In order to further investigate the molecular basis underlying this female sterility, ovaries from nos-Gal4 > HP1RNAi females ranging from 1- to 15-day-old, were dissected and immunostained with a specific antibody against Vasa, a DEAD-box RNA helicase which is a well-characterized marker of germ cells lineage in insects and vertebrates63,64. We found that knocking down HP1 upon nos-Gal4 driver expression (Supplementary Fig. S2), resulted in ovaries that were completely agametic (Fig. 1b,c) as compared to control ovaries (Fig. 1d); 86% of HP1 depleted germaria from 0- to 1-day-old females were completely devoid of germ cells (Fig. 1b) whereas 14% contained only a few germ cells at the tip of the ovariole (less than 10 per germarium) and one or two abnormal egg chambers (Fig. 1c) (n = 250 ovaries). From 5- to 15-day-old females, all the HP1 depleted ovaries exhibited a typical germline less morphology confirmed by the total absence of Vasa-positive cells (data not shown).

These findings strongly suggest for HP1 a specific and crucial role in germ line stem cell maintenance and differentiation; we could not, however, completely exclude a general role for HP1 in cell viability.

To discriminate between these possibilities, we knocked down HP1 with a maternal tubulin (Mat) Gal4 that induces transgenic expression of short hairpin RNAs against HP1 outside the germarium, starting in stage 265 (Supplementary Fig. S3a,b). We found that HP1 knockdown females were fertile and showed no obvious oogenesis defects (Supplementary Fig. S3c) thus suggesting for HP1 an essential and cell autonomous function in early oogenesis and not a general requirement for cell survival.

HP1 is required during multiple processes in early oogenesis

Germ cell-specific knockdown of HP1 causes almost complete loss of germ cells before adulthood. In order to determine the phenocritical period for HP1 requirement during normal oogenesis, we cytologically examined larval and pupal HP1 depleted ovaries following the germ cell fate, starting from early stages of germ cell development to adulthood (Fig. 2 and Supplementary Fig. S4)

Figure 2
Figure 2

HP1 is required during the earliest stages of oogenesis at the transitional period of pupal stage. (a) Developing ovaries obtained from female wandering third-instar larvae stained for Vasa (green) and DNA (red). (b) Developing ovaries obtained from 72–96 h old pupae stained for Vasa (green) and DNA (red).

Vasa staining analysis showed that larval ovaries from nos-Gal4 > HP1RNAi females displayed a normal cellular organization as compared to control; consistent with this the total number of PGCs resulted unaffected (nos-G4/+, 107.5 ± 8.5; nos-G4 > HP1RNAi, 106.6 ± 7.0) (Fig. 2a).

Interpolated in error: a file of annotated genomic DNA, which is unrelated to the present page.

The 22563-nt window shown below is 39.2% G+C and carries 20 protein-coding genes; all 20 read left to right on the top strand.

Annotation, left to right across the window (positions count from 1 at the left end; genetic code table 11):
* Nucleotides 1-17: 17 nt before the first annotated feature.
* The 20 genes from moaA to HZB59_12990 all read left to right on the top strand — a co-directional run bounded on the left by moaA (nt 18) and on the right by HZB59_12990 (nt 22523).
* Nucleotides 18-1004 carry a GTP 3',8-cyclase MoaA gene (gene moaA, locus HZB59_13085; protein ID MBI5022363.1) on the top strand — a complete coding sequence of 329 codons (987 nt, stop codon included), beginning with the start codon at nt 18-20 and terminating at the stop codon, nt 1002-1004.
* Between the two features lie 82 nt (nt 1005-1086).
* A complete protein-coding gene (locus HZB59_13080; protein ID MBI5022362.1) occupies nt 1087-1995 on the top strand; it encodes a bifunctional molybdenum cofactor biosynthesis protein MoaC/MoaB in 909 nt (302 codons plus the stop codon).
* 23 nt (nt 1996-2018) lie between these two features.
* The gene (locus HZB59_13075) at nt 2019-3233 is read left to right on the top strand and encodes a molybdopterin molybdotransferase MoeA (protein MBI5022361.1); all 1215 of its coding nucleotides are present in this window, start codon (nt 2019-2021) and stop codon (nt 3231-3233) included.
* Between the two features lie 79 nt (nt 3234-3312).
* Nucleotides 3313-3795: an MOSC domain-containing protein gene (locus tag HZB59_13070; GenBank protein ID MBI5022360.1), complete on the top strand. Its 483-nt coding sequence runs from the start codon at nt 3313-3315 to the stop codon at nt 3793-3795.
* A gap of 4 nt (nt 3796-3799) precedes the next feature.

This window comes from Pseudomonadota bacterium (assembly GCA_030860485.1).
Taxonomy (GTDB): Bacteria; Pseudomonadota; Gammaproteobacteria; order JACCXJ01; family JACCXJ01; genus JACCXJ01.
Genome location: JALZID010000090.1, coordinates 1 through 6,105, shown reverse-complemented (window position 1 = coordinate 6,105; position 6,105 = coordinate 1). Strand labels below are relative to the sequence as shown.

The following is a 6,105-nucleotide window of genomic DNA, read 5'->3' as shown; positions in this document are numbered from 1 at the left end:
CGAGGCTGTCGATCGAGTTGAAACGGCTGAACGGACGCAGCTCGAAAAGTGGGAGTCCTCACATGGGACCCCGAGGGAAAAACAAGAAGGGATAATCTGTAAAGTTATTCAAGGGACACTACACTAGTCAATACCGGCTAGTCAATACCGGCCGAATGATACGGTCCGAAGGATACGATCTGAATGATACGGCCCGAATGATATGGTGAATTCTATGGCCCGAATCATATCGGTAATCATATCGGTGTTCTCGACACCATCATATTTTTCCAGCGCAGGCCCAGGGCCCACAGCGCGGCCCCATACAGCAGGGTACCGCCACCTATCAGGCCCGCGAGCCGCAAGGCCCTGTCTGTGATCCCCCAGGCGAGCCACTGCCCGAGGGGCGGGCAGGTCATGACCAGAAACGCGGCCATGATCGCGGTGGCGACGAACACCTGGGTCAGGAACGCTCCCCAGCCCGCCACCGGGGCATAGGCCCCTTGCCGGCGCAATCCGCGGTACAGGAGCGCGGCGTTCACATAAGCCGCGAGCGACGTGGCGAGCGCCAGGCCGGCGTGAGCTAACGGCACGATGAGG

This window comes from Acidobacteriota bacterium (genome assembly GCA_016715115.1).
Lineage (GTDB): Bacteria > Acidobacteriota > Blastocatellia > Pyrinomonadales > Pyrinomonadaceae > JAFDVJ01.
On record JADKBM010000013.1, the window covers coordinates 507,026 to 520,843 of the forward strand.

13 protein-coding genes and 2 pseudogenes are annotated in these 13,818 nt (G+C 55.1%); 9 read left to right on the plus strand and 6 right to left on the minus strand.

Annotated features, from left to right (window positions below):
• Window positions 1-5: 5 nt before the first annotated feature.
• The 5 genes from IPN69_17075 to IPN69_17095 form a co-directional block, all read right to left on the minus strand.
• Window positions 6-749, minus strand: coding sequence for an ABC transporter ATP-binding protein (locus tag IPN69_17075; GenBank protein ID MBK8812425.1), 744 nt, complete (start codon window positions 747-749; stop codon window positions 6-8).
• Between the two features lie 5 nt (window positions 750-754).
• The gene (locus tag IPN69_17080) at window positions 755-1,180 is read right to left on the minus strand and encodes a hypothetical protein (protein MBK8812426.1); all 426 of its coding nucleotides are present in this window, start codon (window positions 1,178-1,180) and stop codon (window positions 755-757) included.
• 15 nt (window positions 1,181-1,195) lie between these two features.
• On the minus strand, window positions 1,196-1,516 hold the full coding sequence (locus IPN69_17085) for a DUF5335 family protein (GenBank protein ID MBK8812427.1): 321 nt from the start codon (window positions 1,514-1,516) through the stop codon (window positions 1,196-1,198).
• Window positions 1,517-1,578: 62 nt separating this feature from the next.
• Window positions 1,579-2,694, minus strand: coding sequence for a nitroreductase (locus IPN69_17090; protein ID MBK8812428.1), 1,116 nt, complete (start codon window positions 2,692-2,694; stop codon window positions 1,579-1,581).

On the contrary, HP1 depleted pupal ovaries were almost completely devoid of differentiated egg chambers when compared to the control pupal gonads (Fig. 2b).

Taken together, these findings suggest that HP1 is required during the earliest stages of oogenesis at the larval/pupal transition when GSCs are established66.

In order to gain a more complete understanding of the altered phenotypes observed in pupal ovaries and to better investigate how HP1 regulates the behavior of germ cells, we performed an accurate cytological analysis on nos-Gal4 > HP1RNAi pupal ovaries. We performed double-immunostaining experiments with antibodies against Vasa and α-Spectrin; α-Spectrin is a cytoskeletal protein that specifically labels spectrosomes and fusomes and can be used to trace the germline differentiation. Spectrosomes are spherical and mark GSCs and cystoblasts, whereas fusomes are branched and mark 2, 4, 8, and 16-cell cysts67.

The results of this cytological analysis (152 ovarioles scored) demonstrated that HP1 depleted pupal ovaries exhibited several remarkable and complex phenotypes including: empty germaria (27%, n = 41 ovarioles), germaria containing spectrosomes only (33%, n = 51 ovarioles), germaria with both spectrosomes and fusomes (26%, n = 39 ovarioles) and germaria with fusomes only (14%, n = 21 ovarioles) (Fig. 3a,b).

Figure 3
Figure 3

Loss of HP1 Causes a Complex GSC Phenotype. (a) Representative images of each phenotypic class obtained from pupal HP1-depleted germaria (nos-G4 > HP1RNAi) stained for Vasa (red) and α-Spectrin (green). (b) Quantification of the prevalence of each phenotypic class in HP1 depleted pupal ovaries. E, empty germaria; S, germaria with spectrosomes only; S + F, germaria with both spectrosomes and fusomes; F, germaria with fusomes only. The total number of germaria scored is shown within each bar and was determined in four indipendent experiments. Error bars indicate ± SEM. (c) Double-staining immunofluorescence on control (nos-G4/+) and HP1 depleted (nos-G4 > HP1RNAi) pupal ovaries for α-Spectrin (green) and PH3 (red). The white asterisk indicates dividing follicle stem cell (FSC). (d) Quantification of PH3-positive cystoblast in HP1 knockdown pupal ovaries. Bar graph represents the mean ± SEM from three indipendent experiments. Statistical significance was determined by unpaired t test (****p < 0.0001). (e) Immunofluorescence on control (nos-G4/+) and HP1 depleted (nos-G4 > HP1RNAi) pupal ovaries for cleaved Caspase-3 (green) and DNA (red).